Usually, trekkers are told to spend an extra day at Namche Bazaar (3440m) to get used to the altitude before they ascend further. The same goes for Lobuche (4940m) as well.

Instead of spending an extra day, when I reached these locations around midday, i’d drop my bags at a teahouse, hike up for another hour or 2, spend an hour acclimatising at this higher altitude and then descend back down to the original altitude to sleep for the night. This always put me in a better position for the next day as I was already acquainted with the air, or should i say the lack thereof >

Before deep-diving into each area of the trek, here’s a basic outline of my itinerary and how long it took me for each stage:

  1. Kathmandu — Lukla — Monjo (3.5hrs)
  2. Monjo — Namche (3.5hrs) + Active acclimatisation (2.5hrs)
  3. Namche — Pangboche (4.5hrs)
  4. Pangboche — Dingboche (2.5hrs) + Active acclimatisation (2hrs)
  5. Dingboche — Lobuche (4hrs)
  6. Lobuche — Gorak Shep — EBC — Gorak Shep — Kalla Patthar — Gorak Shep — Lobuche — Dingboche (12hrs)
  7. Dingboche — Namche (5hrs)
  8. Namche — Lukla (5hrs)

Stage 1

Kathmandu — Lukla — Monjo (3.5hrs)

Day 1 is a strange convergence of excitement, exuberance and nervousness.

Firstly you need to get from Kathmandu to Lukla, which is somewhat of an adventure in and of itself. This airport at Lukla is aptly named ‘the most dangerous airport in the world’ due to its extremely short runway & unpredictable weather conditions. Just watch some of the YouTube videos of the landing’s.

To be honest, although terrifying, it’s a fucking thrill landing on a chode of a runway in a tin can with wings.

I have to give props to the amazing pilots that do it, they make you feel like a certified stud just for joining them on the journey.

When you land (if you do) a genuine feeling of relief washes over the entire cabin and you can see the genuine appreciation in your fellow travellers eyes.

Once you’ve landed, you make your way to the starting point of the trek where a park official will stamp your permits.

< Side note: do not, under any circumstance, buy a fucking TIMS card. You don’t need one, the officials in the park will NEVER ask for it and it’s just a way for the officers in Kathmandu to make extra money>

So you’re stamped, and ready to go.

Your first day’s trek to Monjo is fairly easy hiking. In general it’s a pretty flat path with a few minor hills that you traverse both up and downwards. You’ll pass through Phakding on this day — where a lot of hikers stop to rest for the day — but if you’ve got energy in the bank i’d suggest trekking further along to Monjo.

The scenery on the first day is incredible. You’re essentially weaving your way along a beautiful valley filled with 40ft trees, blooming Rhododendrons & powerful waterfalls.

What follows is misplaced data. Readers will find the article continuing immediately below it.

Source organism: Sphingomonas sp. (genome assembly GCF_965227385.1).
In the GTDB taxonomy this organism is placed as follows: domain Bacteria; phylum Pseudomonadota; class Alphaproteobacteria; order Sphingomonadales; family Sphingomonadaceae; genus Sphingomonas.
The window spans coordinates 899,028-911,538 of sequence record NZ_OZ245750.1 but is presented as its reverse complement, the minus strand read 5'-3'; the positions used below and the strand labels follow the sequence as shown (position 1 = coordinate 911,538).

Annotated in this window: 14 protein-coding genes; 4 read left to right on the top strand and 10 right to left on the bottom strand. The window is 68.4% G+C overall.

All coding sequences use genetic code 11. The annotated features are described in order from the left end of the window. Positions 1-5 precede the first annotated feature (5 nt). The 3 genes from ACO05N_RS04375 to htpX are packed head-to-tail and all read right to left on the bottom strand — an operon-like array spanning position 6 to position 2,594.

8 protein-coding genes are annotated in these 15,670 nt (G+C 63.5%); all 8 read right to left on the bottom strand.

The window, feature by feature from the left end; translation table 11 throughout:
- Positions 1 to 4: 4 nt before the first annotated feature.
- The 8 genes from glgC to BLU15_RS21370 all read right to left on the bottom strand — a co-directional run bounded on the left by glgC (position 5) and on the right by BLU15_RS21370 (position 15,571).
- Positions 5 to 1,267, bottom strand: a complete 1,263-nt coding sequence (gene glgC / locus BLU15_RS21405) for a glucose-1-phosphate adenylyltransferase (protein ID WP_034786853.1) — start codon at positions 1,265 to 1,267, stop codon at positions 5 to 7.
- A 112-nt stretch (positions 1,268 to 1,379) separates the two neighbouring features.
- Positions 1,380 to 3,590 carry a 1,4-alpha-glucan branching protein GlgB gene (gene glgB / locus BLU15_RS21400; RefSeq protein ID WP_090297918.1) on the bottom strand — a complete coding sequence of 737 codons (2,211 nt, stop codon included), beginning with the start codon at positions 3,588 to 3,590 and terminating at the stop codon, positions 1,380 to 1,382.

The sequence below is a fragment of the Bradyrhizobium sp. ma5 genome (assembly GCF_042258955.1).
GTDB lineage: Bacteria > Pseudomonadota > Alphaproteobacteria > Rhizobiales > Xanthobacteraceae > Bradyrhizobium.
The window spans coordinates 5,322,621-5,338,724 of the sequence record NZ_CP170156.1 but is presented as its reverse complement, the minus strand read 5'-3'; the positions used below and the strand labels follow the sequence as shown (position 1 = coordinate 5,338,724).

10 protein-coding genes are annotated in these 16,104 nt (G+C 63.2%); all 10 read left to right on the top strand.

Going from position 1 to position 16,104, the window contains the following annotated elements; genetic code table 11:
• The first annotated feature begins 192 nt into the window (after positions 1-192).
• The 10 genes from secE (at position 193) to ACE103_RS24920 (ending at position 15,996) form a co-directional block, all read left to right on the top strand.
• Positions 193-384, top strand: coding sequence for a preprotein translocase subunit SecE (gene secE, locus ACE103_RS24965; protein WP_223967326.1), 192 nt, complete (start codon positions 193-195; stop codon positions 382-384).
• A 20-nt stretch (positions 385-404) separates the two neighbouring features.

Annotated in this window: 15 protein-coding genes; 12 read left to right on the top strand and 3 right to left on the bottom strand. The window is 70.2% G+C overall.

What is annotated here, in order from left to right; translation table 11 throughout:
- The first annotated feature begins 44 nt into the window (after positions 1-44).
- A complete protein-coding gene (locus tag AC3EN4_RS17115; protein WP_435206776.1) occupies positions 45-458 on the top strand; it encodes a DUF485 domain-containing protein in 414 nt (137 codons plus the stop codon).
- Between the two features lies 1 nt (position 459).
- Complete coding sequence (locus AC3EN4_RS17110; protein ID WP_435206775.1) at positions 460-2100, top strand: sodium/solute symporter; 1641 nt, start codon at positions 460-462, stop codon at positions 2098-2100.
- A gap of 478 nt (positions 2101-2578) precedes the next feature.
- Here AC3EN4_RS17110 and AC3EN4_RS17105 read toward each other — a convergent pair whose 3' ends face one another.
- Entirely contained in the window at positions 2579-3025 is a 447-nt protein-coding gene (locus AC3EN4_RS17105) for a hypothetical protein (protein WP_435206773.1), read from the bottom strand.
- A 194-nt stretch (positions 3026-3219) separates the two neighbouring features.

This isn’t even mentioning the awe-inspiring bridges that cross the rivers from 50/60ft up. They’re made from steel cables, and thus going nowhere but they still manage to make you feel like an empty wrapper in the wind. They’re a little like marmite — you’ll either love them or hate them.

Stage 2

Monjo — Namche (3.5hrs + 2.5hrs Active Acclimatisation)

Monjo to Namche has much of the same scenery as the previous day.

What changes is the gradient with which you climb. The hill before Namche is your first taste of what it’s like to climb near vertical with a less than optimum supply of oxygen.

It’s somewhat of a bastard of a hill, but by no means the worst you’ll experience on the trek.

My one piece of advice would be to trek slower than you think is necessary. I’m talking tiny little steps, a quarter of your normal pace.

Anyone rushing or trying to keep a fast pace is a fucking idiot. You’ll see them doubled over, panting for breath every 20 metres in a misguided attempt to salvage their ego.

Forget that for just now, move like your geriatric grandmother. Slow & steady really does win the race here.

Once you reach Namche, it’s actually a really cool place to chill out.

It’s the largest of the towns on the way up & it has most home comforts — barbershops, pubs, markets, airline offices .

This is where I had my first ‘Active Acclimatisation’ day. I dropped my bags when I reached Namche, took a 1.5hr hike up to the Everest view hotel, chilled for an hour, then came back down.

My best recommendation would be to go to the Irish pub in Namche — it’s where backpackers, both ascending and descending, meet to exchange travel stories, pool wagers and equipment.

Stage 3

Namche — Pangboche (4.5hrs)

Your first real cunt of a hill is on this section.

Although your day starts out with a gradual ascent, it soon descends in to altitude chaos with you losing and then gaining a few hundred metres either side of a steep valley.

Descending in to the valley is a breeze, it’s the other side that comes as a shock.

It’s one of those hills that’s just seemingly endless. Around every corner is another corner, then another, then another.

Not even to mention the steepness of the gradient which feels as if you’re climbing Everest itself.

This section is an absolute grind, and the best way to go about it is slow & steady with lots of water breaks.

When you eventually do, sweating profusely in the midday sun, it’s an incredible rush of fulfilment and satisfaction.